Vienna – the World’s Most Livable City

Vienna had been a poor city even before the First World War. “Normal” housing arrangements  meant six to eight people sharing one room and a kitchen. Then, in early 1919, just after the Armistice,  the cost of living tripled in two months. Bed lodgers could no longer afford their 8-hours a day in a shared bed. The housing crisis had gone from awful to cataclysmic. Hordes of urban settlers took to the woods on the city outskirts. There, they built  makeshift homes and farmed on city land.  By 1921, over 30,000 families lived in these wild, illegal settlements. 

So how did it become the World’s Most Livable City?

But something else had happened in 1919. The Social Democratic Party (“SPÖ”) took over Vienna’s municipal government with an overwhelming majority. Except for the fascist period that ended with World War Two, it has held power ever since. First, the SPÖ had to establish Vienna’s fiscal independence through luxury and real estate taxes. Then its approach to housing as a human right and reaction to the squatters led to the  “Red Vienna”  grand housing scheme than ran from 1922 to 1934

It was “a radical program of municipal reforms designed to reshape the social and economic infrastructures of the Austrian capital along socialist lines”.Eve Blau in The Architecture of Red Vienna.

No time for a Masterplan

The housing emergency left no time for masterplan discussions. The city built homes wherever they could get building lots. In the 12 years from 1920 to 1934, the city engaged almost 200 architects to design a network of new settlements across the city. It built:

  • 400 new residential projects
  • 64,000 new housing units

And so, new homes for about 200,000 people or 10% of the Viennese population. 

Projects came in all shapes and sizes – from smaller projects on in-fill sites  and even smaller courtyard housing. But developments also included the famous pioneering “superblocks” of over 1000 units. These are worthy of their own post. Most of the development occurred on inner city lots to take advantage of existing  transport networks and sewage / water systems. 

No Masterplan! I can imagine today’s city-employed urban planners squirming at their desks. And, the NIMBYs would be apoplectic even if they have never seen a plan they could agree upon. Well, I can reassure those of you who have  never been to Vienna, it is a beautiful city. And those superblocks built in late 1920s remain perfectly integrated, well maintained, and fully occupied.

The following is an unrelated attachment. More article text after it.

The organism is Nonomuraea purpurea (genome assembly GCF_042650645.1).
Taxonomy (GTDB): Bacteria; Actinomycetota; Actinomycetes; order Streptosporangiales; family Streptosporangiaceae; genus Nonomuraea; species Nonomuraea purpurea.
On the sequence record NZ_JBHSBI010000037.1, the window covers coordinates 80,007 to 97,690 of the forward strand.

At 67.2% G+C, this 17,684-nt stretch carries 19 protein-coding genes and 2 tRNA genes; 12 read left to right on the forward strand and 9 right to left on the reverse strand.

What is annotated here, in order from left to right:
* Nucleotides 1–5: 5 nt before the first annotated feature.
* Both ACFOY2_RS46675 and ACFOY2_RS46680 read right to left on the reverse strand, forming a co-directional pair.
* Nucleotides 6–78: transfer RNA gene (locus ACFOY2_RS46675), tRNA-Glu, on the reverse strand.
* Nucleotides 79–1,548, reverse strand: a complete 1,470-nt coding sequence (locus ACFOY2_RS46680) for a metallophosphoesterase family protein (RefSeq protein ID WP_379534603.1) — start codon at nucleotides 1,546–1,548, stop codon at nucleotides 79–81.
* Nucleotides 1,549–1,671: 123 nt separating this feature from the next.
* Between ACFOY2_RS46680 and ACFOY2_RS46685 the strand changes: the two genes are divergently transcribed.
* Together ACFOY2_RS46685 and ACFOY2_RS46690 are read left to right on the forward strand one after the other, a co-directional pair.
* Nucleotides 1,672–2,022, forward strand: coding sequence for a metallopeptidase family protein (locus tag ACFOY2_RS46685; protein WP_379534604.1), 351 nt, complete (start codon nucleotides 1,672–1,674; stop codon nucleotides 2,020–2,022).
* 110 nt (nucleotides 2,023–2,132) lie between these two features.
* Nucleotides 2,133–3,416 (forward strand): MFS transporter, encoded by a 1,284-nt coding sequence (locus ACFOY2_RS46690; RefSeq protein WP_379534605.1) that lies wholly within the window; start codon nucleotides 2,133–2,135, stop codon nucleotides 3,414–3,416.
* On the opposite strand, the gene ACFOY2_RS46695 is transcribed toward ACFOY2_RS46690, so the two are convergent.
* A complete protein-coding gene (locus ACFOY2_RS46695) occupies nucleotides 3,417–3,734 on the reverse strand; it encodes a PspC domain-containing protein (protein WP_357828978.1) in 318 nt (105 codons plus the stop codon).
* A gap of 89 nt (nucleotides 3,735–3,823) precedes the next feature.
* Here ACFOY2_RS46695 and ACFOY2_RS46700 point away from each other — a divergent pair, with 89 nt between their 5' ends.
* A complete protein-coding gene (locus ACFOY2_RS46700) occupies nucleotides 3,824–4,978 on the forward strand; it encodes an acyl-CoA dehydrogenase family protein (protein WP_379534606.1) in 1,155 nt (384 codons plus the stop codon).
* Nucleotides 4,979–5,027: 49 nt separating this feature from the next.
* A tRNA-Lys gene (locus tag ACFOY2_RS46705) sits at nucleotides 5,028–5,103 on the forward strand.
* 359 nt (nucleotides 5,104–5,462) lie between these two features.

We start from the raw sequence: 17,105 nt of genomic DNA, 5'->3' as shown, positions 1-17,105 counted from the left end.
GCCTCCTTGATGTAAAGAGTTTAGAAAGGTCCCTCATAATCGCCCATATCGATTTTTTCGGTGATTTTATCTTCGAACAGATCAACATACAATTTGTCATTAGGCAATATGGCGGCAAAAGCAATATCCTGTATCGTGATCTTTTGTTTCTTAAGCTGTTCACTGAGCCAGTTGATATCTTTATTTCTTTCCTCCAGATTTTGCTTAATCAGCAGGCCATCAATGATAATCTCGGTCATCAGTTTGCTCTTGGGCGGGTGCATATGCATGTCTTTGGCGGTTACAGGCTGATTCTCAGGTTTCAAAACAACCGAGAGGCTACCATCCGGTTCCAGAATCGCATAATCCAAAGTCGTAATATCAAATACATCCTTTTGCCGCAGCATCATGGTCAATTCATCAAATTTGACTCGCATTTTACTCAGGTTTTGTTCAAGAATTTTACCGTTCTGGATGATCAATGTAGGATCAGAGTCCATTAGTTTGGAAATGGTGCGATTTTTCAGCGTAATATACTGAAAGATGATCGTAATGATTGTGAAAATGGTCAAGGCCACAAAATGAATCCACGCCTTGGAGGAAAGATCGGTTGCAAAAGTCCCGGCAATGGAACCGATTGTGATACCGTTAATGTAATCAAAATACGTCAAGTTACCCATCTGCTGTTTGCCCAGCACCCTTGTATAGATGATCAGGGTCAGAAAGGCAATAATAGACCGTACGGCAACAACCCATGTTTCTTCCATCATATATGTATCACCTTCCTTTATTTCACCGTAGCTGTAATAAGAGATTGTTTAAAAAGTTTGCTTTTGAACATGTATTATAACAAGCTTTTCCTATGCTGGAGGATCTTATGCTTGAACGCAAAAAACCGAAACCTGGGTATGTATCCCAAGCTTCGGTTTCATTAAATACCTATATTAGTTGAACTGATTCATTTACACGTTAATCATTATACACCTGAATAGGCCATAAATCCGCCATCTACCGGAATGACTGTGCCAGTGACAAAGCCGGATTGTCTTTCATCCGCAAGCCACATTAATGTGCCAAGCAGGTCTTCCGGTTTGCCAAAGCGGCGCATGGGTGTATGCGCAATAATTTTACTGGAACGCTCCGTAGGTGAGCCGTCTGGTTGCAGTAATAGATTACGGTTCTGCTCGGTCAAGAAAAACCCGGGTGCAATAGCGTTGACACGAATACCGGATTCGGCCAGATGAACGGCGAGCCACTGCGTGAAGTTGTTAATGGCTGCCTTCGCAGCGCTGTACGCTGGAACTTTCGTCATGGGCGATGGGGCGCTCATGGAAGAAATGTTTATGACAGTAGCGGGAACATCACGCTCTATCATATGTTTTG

“It must be stressed that there was no real masterplan for Red Vienna’s building programme, beyond the decision to produce housing on a large scale,”Michael Klein Vienna University of Technology

And now

The Fascists came to power in 1933 and Anschluss followed in 1938 folding Austria into Germany. Red Vienna’s housing program came to a grinding halt,  but only temporarily. Following World War II and the re-election of the SPÖ, Vienna re-instated the Gemeindebau  program and continued the development of residential units. Come the 1990’s other European cities were selling most of their public housing stock. But not Vienna – it kept what it had and then introduced Bauträgerwettbewerb (“developer competition”) process to rejuvenate its social housing program. More on this in another post. 

Today, Vienna:

  • Still owns 22% of the city’s housing stock
  • Controls a further 25% through publicly funded, non-profit cooperatives
  • Which collectively house 60% of the Viennese population  

What has this aggressive approach to affordable and social housing done for Vienna? For the third time in five years Vienna has topped The Economist’s Global Liveability Index. Amongst the other benefits:

  • Multiple studies have demonstrated that good and affordable housing lifts all property values in any community
  • Being effective landlord to 60% of the population is far better than rent control for keeping homes affordable
  • Residents have more disposable income to support local businesses and better financial stability
  • Heightened well being and better school performance of children
  • Improved mental and physical health

A major part of the final Index score includes infrastructure and affordable housing making Vienna the World’s most livable city.

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